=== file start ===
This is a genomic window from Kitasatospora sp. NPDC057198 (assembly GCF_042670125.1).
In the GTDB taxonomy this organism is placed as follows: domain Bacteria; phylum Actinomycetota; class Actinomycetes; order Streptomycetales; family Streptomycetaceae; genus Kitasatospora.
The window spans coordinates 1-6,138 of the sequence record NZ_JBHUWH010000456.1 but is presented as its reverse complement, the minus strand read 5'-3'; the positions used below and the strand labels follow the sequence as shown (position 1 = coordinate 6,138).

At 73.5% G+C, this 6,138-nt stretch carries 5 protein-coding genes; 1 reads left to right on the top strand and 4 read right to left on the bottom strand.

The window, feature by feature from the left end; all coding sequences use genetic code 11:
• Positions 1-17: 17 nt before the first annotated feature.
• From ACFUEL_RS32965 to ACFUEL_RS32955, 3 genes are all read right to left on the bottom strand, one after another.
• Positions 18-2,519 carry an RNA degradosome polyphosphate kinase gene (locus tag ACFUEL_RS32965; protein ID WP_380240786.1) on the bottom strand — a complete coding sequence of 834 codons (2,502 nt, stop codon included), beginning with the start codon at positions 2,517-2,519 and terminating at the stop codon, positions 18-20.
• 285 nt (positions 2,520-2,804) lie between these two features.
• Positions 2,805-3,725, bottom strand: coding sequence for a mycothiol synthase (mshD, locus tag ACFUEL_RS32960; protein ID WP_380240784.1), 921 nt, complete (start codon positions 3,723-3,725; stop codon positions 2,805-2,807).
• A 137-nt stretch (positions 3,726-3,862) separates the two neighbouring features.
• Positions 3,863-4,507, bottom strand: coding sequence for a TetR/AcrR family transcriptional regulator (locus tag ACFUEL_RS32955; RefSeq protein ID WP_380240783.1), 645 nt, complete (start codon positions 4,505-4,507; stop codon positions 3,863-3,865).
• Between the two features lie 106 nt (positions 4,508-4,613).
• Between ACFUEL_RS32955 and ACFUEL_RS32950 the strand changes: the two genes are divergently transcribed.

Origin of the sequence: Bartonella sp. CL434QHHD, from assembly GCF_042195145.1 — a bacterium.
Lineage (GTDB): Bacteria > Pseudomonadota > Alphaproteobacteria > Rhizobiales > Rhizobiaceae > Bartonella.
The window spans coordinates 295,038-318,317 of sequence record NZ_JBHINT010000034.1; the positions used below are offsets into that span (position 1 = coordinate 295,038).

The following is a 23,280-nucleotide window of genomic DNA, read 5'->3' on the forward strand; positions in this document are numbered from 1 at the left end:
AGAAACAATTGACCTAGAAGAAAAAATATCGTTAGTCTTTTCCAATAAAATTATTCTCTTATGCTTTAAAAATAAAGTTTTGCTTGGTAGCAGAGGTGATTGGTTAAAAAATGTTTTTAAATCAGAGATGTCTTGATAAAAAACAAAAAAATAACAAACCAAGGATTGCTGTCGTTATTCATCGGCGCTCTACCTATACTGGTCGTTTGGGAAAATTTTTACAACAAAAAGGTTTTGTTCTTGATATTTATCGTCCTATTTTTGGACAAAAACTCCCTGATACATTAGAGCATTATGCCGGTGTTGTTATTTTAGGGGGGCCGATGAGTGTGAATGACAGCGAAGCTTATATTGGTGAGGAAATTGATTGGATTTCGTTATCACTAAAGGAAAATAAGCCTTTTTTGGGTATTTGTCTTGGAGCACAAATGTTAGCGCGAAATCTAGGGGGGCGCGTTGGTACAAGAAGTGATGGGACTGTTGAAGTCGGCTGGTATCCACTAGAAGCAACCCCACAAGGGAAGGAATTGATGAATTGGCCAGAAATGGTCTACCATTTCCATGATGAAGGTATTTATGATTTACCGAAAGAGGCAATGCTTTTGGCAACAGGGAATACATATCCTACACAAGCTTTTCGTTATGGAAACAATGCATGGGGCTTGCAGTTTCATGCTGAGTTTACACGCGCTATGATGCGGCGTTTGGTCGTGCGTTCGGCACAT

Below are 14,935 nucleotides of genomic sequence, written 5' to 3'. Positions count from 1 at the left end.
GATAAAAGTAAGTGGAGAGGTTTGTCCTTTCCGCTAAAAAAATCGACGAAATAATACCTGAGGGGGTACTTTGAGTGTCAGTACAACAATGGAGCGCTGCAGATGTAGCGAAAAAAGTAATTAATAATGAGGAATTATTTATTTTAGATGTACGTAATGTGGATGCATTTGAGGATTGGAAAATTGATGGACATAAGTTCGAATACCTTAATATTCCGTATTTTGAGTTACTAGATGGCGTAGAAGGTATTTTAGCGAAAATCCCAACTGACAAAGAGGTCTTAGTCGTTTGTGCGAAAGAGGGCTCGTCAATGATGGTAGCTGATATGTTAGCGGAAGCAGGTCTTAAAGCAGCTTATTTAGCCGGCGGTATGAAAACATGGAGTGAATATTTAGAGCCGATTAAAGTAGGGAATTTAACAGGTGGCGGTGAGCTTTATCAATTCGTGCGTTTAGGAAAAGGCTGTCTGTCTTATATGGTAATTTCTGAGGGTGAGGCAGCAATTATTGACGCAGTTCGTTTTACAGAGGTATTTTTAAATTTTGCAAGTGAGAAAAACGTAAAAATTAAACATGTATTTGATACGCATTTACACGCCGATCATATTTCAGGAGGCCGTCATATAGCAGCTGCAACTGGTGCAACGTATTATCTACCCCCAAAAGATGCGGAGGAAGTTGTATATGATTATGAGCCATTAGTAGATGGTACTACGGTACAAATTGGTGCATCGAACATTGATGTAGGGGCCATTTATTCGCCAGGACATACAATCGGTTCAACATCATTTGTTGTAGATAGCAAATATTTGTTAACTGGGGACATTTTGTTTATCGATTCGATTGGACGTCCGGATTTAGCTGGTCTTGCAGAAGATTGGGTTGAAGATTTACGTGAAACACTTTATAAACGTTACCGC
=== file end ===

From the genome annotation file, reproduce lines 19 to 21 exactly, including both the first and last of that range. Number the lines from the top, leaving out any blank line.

AGAAACAATTGACCTAGAAGAAAAAATATCGTTAGTCTTTTCCAATAAAATTATTCTCTTATGCTTTAAAAATAAAGTTTTGCTTGGTAGCAGAGGTGATTGGTTAAAAAATGTTTTTAAATCAGAGATGTCTTGATAAAAAACAAAAAAATAACAAACCAAGGATTGCTGTCGTTATTCATCGGCGCTCTACCTATACTGGTCGTTTGGGAAAATTTTTACAACAAAAAGGTTTTGTTCTTGATATTTATCGTCCTATTTTTGGACAAAAACTCCCTGATACATTAGAGCATTATGCCGGTGTTGTTATTTTAGGGGGGCCGATGAGTGTGAATGACAGCGAAGCTTATATTGGTGAGGAAATTGATTGGATTTCGTTATCACTAAAGGAAAATAAGCCTTTTTTGGGTATTTGTCTTGGAGCACAAATGTTAGCGCGAAATCTAGGGGGGCGCGTTGGTACAAGAAGTGATGGGACTGTTGAAGTCGGCTGGTATCCACTAGAAGCAACCCCACAAGGGAAGGAATTGATGAATTGGCCAGAAATGGTCTACCATTTCCATGATGAAGGTATTTATGATTTACCGAAAGAGGCAATGCTTTTGGCAACAGGGAATACATATCCTACACAAGCTTTTCGTTATGGAAACAATGCATGGGGCTTGCAGTTTCATGCTGAGTTTACACGCGCTATGATGCGGCGTTTGGTCGTGCGTTCGGCACAT

Below are 14,935 nucleotides of genomic sequence, written 5' to 3'. Positions count from 1 at the left end.
GATAAAAGTAAGTGGAGAGGTTTGTCCTTTCCGCTAAAAAAATCGACGAAATAATACCTGAGGGGGTACTTTGAGTGTCAGTACAACAATGGAGCGCTGCAGATGTAGCGAAAAAAGTAATTAATAATGAGGAATTATTTATTTTAGATGTACGTAATGTGGATGCATTTGAGGATTGGAAAATTGATGGACATAAGTTCGAATACCTTAATATTCCGTATTTTGAGTTACTAGATGGCGTAGAAGGTATTTTAGCGAAAATCCCAACTGACAAAGAGGTCTTAGTCGTTTGTGCGAAAGAGGGCTCGTCAATGATGGTAGCTGATATGTTAGCGGAAGCAGGTCTTAAAGCAGCTTATTTAGCCGGCGGTATGAAAACATGGAGTGAATATTTAGAGCCGATTAAAGTAGGGAATTTAACAGGTGGCGGTGAGCTTTATCAATTCGTGCGTTTAGGAAAAGGCTGTCTGTCTTATATGGTAATTTCTGAGGGTGAGGCAGCAATTATTGACGCAGTTCGTTTTACAGAGGTATTTTTAAATTTTGCAAGTGAGAAAAACGTAAAAATTAAACATGTATTTGATACGCATTTACACGCCGATCATATTTCAGGAGGCCGTCATATAGCAGCTGCAACTGGTGCAACGTATTATCTACCCCCAAAAGATGCGGAGGAAGTTGTATATGATTATGAGCCATTAGTAGATGGTACTACGGTACAAATTGGTGCATCGAACATTGATGTAGGGGCCATTTATTCGCCAGGACATACAATCGGTTCAACATCATTTGTTGTAGATAGCAAATATTTGTTAACTGGGGACATTTTGTTTATCGATTCGATTGGACGTCCGGATTTAGCTGGTCTTGCAGAAGATTGGGTTGAAGATTTACGTGAAACACTTTATAAACGTTACCGC